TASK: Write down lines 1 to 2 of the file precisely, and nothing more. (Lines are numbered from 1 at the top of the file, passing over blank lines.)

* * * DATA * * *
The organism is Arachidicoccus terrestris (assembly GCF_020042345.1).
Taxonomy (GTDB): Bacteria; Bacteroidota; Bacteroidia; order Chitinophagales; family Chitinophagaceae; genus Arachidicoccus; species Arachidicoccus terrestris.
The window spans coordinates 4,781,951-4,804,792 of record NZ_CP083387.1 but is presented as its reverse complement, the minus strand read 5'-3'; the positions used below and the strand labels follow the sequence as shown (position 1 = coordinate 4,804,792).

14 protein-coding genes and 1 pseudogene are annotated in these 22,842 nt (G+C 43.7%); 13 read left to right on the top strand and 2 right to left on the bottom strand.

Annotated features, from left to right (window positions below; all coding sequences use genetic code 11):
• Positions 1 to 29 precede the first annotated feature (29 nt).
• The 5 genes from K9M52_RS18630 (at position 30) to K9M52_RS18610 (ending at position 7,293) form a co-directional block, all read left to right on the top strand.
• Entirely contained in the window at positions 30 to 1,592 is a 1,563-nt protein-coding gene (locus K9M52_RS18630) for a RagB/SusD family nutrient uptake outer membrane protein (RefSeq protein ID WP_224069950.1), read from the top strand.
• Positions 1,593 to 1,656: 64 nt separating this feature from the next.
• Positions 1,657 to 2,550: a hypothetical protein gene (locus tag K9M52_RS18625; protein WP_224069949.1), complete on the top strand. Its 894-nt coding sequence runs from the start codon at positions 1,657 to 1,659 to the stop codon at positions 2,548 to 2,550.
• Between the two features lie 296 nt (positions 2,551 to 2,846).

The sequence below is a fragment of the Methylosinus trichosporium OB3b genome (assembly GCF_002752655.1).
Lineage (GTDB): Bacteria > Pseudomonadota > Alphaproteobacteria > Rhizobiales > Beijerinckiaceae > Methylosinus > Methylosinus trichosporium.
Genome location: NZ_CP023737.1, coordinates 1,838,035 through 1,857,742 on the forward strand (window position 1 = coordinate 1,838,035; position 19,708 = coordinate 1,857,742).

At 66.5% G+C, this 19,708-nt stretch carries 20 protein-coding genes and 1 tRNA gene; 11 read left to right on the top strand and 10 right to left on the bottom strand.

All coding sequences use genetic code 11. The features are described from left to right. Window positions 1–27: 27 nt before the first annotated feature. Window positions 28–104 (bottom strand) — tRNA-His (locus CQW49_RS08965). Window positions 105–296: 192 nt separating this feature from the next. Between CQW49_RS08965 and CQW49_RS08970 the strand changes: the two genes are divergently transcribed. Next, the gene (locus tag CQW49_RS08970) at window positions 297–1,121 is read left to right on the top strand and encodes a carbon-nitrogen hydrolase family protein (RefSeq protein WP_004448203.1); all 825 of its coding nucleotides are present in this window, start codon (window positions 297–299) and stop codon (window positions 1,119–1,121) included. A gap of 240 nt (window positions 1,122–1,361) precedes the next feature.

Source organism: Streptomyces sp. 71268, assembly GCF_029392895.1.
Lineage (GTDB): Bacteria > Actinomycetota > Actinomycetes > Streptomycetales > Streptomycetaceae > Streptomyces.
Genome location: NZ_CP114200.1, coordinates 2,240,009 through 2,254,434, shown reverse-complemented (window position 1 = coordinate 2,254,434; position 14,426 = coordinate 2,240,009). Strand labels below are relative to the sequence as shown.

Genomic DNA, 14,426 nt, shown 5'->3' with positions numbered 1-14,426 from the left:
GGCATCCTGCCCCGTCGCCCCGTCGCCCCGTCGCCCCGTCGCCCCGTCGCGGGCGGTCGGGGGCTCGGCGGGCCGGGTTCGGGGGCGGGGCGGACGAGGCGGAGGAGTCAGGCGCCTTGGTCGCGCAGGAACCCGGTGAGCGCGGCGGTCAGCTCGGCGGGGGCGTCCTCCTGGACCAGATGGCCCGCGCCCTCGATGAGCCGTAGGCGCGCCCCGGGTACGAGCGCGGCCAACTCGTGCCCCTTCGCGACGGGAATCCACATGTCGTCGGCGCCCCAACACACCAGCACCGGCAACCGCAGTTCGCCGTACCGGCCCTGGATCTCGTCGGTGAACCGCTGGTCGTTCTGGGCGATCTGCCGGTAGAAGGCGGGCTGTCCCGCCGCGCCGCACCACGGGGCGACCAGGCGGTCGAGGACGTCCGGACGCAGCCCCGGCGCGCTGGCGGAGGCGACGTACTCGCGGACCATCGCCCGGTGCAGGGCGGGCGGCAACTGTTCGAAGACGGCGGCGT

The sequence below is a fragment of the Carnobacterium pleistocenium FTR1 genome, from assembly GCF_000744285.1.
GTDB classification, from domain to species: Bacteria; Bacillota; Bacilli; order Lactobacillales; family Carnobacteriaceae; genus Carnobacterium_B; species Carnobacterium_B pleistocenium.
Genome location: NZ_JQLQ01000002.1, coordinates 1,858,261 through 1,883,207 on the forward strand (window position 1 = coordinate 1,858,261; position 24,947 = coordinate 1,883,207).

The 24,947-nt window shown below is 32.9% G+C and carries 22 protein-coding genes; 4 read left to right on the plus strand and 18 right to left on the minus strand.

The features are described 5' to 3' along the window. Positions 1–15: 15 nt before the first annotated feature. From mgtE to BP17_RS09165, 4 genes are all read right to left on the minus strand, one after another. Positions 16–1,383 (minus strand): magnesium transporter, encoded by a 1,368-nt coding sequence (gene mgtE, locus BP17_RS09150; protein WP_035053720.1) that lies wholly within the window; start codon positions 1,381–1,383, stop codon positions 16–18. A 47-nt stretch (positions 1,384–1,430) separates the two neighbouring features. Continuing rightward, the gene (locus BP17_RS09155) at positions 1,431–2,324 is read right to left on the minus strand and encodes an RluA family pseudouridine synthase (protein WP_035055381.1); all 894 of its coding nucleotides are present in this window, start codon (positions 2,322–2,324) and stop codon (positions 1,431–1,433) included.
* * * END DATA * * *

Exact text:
The organism is Arachidicoccus terrestris (assembly GCF_020042345.1).
Taxonomy (GTDB): Bacteria; Bacteroidota; Bacteroidia; order Chitinophagales; family Chitinophagaceae; genus Arachidicoccus; species Arachidicoccus terrestris.